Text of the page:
I’d never been to an opera before this week.

In fact, I had an active desire not to go to an opera if it could be avoided.

In my head it was all ludicrous women in Viking hats and plaited pigtails running around some daft set wailing their heads off while toffs with furs and monocles high-fived themselves on their higher understanding of culture and general betterness.

And the issue of class seemed to me to be part of opera’s DNA. If someone went to a play or a film or a sporting event, I’d want to know what happened and how they enjoyed it. If someone went to the opera I’d want to know about the posh people in the audience and how weird it was.

I thought people used it as an accessory, a symbol of status, or a way to show off how cultured they were. Somehow I just couldn’t believe that anyone could actually like opera.

So when Opera North and Culture Vulture offered me the chance to go to Otello for a bloggers event, naturally I jumped at it.

And I know it sounds obvious, but the thing that struck me most? It is all about the singing.

Speaking to Hannah Stockton, press assistant at Opera North, before the show, I asked what the biggest difference was between opera and theatre. The singing, she said, and the amount that the rehearsals are focussed on the vocal.

I can’t say I wasn’t warned.

You could actually see it. You could see the men’s belts moving up and down with their stomachs when they sang and the women’s clothing vibrating with the force of the sound they were making. Their whole bodies were engaged, pushing out those enormous voices across the room. I had no idea a human being could even make that kind of noise.

It was mightily impressive, yes, but also kind of distracting. I didn’t really feel like I could lose myself in it because I could tell that the performers weren’t. They were thinking about their diaphragms and I knew it.

Maybe if it hadn’t been the story of Shakespeare’s Othello. It’s such a fantastic story with such great characters, and as a first opera it’s a good one because it’s so accessible.

But I love the play. The subtle character traits that make it what it is were completely stifled. It was too wham bam, hilariously so at times.

Saying that though, Ronald Samm did an amazing job of Otello’s descent into despair. His character was the only one I could properly engage with – he felt real, the emotion from him felt real, and I may or may not have had a little tear in my eye at the end.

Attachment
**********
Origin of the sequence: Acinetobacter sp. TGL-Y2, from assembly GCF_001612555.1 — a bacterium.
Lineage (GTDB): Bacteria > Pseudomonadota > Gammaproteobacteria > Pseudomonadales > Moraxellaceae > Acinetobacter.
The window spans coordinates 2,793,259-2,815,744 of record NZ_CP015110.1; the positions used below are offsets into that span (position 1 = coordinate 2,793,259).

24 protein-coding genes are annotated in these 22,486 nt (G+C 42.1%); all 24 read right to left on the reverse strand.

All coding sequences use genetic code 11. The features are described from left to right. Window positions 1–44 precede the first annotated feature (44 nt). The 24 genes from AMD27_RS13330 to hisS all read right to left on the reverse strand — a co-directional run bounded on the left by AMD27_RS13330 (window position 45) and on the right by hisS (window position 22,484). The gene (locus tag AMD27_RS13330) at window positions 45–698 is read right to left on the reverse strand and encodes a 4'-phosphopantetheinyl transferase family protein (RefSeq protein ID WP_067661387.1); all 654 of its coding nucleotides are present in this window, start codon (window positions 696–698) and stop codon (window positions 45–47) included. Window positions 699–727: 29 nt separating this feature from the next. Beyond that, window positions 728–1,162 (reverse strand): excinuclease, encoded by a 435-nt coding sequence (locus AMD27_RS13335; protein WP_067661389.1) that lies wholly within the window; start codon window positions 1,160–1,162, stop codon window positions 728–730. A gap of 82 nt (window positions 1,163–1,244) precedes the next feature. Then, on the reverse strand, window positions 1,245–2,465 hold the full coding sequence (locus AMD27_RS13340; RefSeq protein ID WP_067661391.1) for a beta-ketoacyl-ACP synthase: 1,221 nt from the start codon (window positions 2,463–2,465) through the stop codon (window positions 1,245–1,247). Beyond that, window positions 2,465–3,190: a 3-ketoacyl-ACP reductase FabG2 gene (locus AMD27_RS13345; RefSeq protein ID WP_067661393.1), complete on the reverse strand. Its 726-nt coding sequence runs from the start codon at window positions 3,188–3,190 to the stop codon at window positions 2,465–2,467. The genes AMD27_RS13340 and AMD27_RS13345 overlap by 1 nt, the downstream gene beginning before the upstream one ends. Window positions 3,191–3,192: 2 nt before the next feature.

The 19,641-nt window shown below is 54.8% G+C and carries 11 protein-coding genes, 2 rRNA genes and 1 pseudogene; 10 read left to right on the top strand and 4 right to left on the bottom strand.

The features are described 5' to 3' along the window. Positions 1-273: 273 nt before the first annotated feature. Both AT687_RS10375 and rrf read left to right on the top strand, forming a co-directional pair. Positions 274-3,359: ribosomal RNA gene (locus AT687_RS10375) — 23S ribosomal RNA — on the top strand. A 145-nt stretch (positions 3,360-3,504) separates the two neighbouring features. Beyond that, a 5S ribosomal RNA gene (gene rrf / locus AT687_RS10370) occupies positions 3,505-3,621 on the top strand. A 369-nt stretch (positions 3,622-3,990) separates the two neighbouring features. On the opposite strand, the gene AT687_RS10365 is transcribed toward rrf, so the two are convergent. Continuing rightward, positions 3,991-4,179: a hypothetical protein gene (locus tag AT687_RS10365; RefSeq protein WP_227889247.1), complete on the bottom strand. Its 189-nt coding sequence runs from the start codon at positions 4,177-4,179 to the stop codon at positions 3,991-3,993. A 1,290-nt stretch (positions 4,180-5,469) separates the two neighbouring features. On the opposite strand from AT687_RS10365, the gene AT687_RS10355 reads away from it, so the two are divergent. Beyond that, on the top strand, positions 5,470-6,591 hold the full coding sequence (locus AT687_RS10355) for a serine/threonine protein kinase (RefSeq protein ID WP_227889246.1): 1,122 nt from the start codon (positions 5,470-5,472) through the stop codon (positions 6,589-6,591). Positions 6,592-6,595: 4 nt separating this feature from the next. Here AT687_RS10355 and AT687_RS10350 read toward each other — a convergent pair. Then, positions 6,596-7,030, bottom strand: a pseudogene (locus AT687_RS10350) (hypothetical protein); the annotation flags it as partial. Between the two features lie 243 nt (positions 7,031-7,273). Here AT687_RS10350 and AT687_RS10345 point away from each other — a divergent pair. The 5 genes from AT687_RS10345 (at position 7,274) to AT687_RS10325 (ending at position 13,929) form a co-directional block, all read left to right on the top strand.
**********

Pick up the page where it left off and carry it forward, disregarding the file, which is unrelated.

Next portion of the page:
As to the class thing, I didn’t see anyone turn their nose up at my Doc Martens.

There was one noticeable moment of snobbery though, after a particularly long and important solo from Desdemona. There was a long silence, and everybody knows that silences are there to be filled. I would say that literally about four people on the other side of the room plucked up the courage to go for some very tentative applause and suddenly:

SHUSH! Tut tut tut. Shhhhh. If you don’t know how to behave, please don’t come here and spoil my appreciation of culture. Tut.” (A slight exaggeration, perhaps.)

As a person more used to theatre, musicals, stand up, and the odd panto, I love a bit of a clap and a whoop and generally a bit of a show of appreciation. But that is not the opera way, darling.

The final applause was long, sustained, and never changing. There was no whooping. There was no cheering. But there was a little bit of ‘hurrah’.

It’s impressive, opera. But it’s not for me.  To enjoy opera, you’ve got to like the music and I just don’t, really. The men’s voices were nice, even soothing at times, but the women’s were way too high and stabby in my ears, and the orchestra sometimes reminded me of the scores from Disney films. Alice in Wonderland in particular.

And it’s definitely more for appreciating than enjoying. More art than entertainment.

I’m glad I’ve been to the opera now. It wasn’t nearly as bad as I was expecting. But you won’t catch me rushing out to spend 60 quid on tickets next time.